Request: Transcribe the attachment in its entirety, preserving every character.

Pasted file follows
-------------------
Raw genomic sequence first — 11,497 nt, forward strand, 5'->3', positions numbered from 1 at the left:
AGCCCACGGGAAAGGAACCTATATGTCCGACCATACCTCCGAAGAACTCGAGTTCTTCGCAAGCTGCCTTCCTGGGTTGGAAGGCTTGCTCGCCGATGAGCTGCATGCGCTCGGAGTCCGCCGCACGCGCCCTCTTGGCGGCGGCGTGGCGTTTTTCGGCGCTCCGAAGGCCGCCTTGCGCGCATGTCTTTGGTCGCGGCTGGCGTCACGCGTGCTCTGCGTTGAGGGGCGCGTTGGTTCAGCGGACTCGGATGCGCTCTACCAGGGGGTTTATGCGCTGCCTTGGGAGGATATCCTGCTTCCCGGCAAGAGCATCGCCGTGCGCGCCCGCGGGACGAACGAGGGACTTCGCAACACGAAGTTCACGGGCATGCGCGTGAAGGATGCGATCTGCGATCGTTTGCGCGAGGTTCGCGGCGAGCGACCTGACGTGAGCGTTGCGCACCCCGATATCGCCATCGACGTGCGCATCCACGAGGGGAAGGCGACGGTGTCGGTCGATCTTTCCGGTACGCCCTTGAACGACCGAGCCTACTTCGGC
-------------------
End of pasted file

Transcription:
Raw genomic sequence first — 11,497 nt, forward strand, 5'->3', positions numbered from 1 at the left:
AGCCCACGGGAAAGGAACCTATATGTCCGACCATACCTCCGAAGAACTCGAGTTCTTCGCAAGCTGCCTTCCTGGGTTGGAAGGCTTGCTCGCCGATGAGCTGCATGCGCTCGGAGTCCGCCGCACGCGCCCTCTTGGCGGCGGCGTGGCGTTTTTCGGCGCTCCGAAGGCCGCCTTGCGCGCATGTCTTTGGTCGCGGCTGGCGTCACGCGTGCTCTGCGTTGAGGGGCGCGTTGGTTCAGCGGACTCGGATGCGCTCTACCAGGGGGTTTATGCGCTGCCTTGGGAGGATATCCTGCTTCCCGGCAAGAGCATCGCCGTGCGCGCCCGCGGGACGAACGAGGGACTTCGCAACACGAAGTTCACGGGCATGCGCGTGAAGGATGCGATCTGCGATCGTTTGCGCGAGGTTCGCGGCGAGCGACCTGACGTGAGCGTTGCGCACCCCGATATCGCCATCGACGTGCGCATCCACGAGGGGAAGGCGACGGTGTCGGTCGATCTTTCCGGTACGCCCTTGAACGACCGAGCCTACTTCGGC